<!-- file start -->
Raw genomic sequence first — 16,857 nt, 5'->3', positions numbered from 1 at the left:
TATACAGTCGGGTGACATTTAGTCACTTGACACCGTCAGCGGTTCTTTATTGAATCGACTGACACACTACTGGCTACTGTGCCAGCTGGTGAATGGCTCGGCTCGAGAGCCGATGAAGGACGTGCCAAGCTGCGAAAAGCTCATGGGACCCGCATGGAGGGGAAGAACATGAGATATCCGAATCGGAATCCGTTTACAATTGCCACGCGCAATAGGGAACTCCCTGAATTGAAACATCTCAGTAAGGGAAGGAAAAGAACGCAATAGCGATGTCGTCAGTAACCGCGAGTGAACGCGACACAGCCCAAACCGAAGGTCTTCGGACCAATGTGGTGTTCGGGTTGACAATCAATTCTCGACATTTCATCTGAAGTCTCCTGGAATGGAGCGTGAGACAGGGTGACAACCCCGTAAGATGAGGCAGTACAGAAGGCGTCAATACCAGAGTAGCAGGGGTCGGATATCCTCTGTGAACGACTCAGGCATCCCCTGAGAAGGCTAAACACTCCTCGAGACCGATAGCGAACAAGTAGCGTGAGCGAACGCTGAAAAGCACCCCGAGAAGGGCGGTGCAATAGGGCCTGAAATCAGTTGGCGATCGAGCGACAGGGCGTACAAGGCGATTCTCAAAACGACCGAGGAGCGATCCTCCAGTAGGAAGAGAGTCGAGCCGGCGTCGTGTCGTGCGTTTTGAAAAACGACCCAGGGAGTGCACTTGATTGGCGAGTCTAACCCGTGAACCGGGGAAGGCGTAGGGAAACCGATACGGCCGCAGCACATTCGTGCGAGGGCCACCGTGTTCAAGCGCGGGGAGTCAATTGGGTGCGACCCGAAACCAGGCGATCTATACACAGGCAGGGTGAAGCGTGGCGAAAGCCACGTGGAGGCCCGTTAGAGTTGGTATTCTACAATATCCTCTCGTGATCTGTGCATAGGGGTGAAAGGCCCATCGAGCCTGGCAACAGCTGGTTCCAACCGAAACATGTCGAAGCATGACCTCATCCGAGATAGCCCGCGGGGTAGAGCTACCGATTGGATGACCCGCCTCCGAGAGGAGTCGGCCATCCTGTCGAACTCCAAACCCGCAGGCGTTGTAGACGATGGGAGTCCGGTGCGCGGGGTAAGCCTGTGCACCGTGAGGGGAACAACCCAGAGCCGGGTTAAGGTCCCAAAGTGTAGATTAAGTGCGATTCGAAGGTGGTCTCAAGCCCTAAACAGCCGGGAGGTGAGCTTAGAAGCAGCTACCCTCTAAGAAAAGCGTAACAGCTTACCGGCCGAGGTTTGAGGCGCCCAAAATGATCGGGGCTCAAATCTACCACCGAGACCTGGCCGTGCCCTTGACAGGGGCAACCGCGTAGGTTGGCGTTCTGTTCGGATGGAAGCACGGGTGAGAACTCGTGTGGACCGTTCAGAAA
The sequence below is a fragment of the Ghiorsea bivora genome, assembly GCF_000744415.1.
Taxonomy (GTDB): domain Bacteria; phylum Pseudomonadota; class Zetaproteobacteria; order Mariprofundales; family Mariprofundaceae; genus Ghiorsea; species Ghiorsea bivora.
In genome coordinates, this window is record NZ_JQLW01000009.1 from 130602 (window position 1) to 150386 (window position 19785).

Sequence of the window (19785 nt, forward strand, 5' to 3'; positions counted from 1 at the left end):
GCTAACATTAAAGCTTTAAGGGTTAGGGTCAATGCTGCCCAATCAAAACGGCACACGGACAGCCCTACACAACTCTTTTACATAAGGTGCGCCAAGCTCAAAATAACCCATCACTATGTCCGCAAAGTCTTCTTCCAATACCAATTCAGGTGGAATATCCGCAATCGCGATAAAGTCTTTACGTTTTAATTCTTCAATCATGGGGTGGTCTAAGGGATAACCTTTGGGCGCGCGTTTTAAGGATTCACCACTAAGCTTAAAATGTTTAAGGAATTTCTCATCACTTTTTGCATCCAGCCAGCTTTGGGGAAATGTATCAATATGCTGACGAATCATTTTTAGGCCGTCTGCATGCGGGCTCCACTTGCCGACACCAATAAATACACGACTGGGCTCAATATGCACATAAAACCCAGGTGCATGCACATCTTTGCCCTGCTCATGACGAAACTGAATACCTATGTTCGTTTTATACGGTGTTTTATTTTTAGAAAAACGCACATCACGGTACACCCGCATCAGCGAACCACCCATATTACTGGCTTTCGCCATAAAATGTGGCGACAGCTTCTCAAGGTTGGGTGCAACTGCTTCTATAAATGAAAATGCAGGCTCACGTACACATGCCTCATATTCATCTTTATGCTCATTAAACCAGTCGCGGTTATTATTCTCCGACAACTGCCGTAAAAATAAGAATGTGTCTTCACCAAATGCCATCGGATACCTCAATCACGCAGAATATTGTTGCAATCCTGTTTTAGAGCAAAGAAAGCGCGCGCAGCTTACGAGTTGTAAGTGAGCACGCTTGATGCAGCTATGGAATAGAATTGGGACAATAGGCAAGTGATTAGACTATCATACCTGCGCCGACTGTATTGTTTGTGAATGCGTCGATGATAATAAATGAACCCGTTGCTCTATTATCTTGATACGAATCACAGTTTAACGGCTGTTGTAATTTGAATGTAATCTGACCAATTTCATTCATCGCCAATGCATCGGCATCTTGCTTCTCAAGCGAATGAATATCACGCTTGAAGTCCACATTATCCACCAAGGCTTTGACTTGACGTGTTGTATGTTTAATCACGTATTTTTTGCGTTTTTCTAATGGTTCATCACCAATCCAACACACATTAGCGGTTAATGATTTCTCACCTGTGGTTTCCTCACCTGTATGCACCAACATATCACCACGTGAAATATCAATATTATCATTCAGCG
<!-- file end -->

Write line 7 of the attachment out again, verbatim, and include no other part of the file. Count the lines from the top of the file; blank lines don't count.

GCTAACATTAAAGCTTTAAGGGTTAGGGTCAATGCTGCCCAATCAAAACGGCACACGGACAGCCCTACACAACTCTTTTACATAAGGTGCGCCAAGCTCAAAATAACCCATCACTATGTCCGCAAAGTCTTCTTCCAATACCAATTCAGGTGGAATATCCGCAATCGCGATAAAGTCTTTACGTTTTAATTCTTCAATCATGGGGTGGTCTAAGGGATAACCTTTGGGCGCGCGTTTTAAGGATTCACCACTAAGCTTAAAATGTTTAAGGAATTTCTCATCACTTTTTGCATCCAGCCAGCTTTGGGGAAATGTATCAATATGCTGACGAATCATTTTTAGGCCGTCTGCATGCGGGCTCCACTTGCCGACACCAATAAATACACGACTGGGCTCAATATGCACATAAAACCCAGGTGCATGCACATCTTTGCCCTGCTCATGACGAAACTGAATACCTATGTTCGTTTTATACGGTGTTTTATTTTTAGAAAAACGCACATCACGGTACACCCGCATCAGCGAACCACCCATATTACTGGCTTTCGCCATAAAATGTGGCGACAGCTTCTCAAGGTTGGGTGCAACTGCTTCTATAAATGAAAATGCAGGCTCACGTACACATGCCTCATATTCATCTTTATGCTCATTAAACCAGTCGCGGTTATTATTCTCCGACAACTGCCGTAAAAATAAGAATGTGTCTTCACCAAATGCCATCGGATACCTCAATCACGCAGAATATTGTTGCAATCCTGTTTTAGAGCAAAGAAAGCGCGCGCAGCTTACGAGTTGTAAGTGAGCACGCTTGATGCAGCTATGGAATAGAATTGGGACAATAGGCAAGTGATTAGACTATCATACCTGCGCCGACTGTATTGTTTGTGAATGCGTCGATGATAATAAATGAACCCGTTGCTCTATTATCTTGATACGAATCACAGTTTAACGGCTGTTGTAATTTGAATGTAATCTGACCAATTTCATTCATCGCCAATGCATCGGCATCTTGCTTCTCAAGCGAATGAATATCACGCTTGAAGTCCACATTATCCACCAAGGCTTTGACTTGACGTGTTGTATGTTTAATCACGTATTTTTTGCGTTTTTCTAATGGTTCATCACCAATCCAACACACATTAGCGGTTAATGATTTCTCACCTGTGGTTTCCTCACCTGTATGCACCAACATATCACCACGTGAAATATCAATATTATCATTCAGCG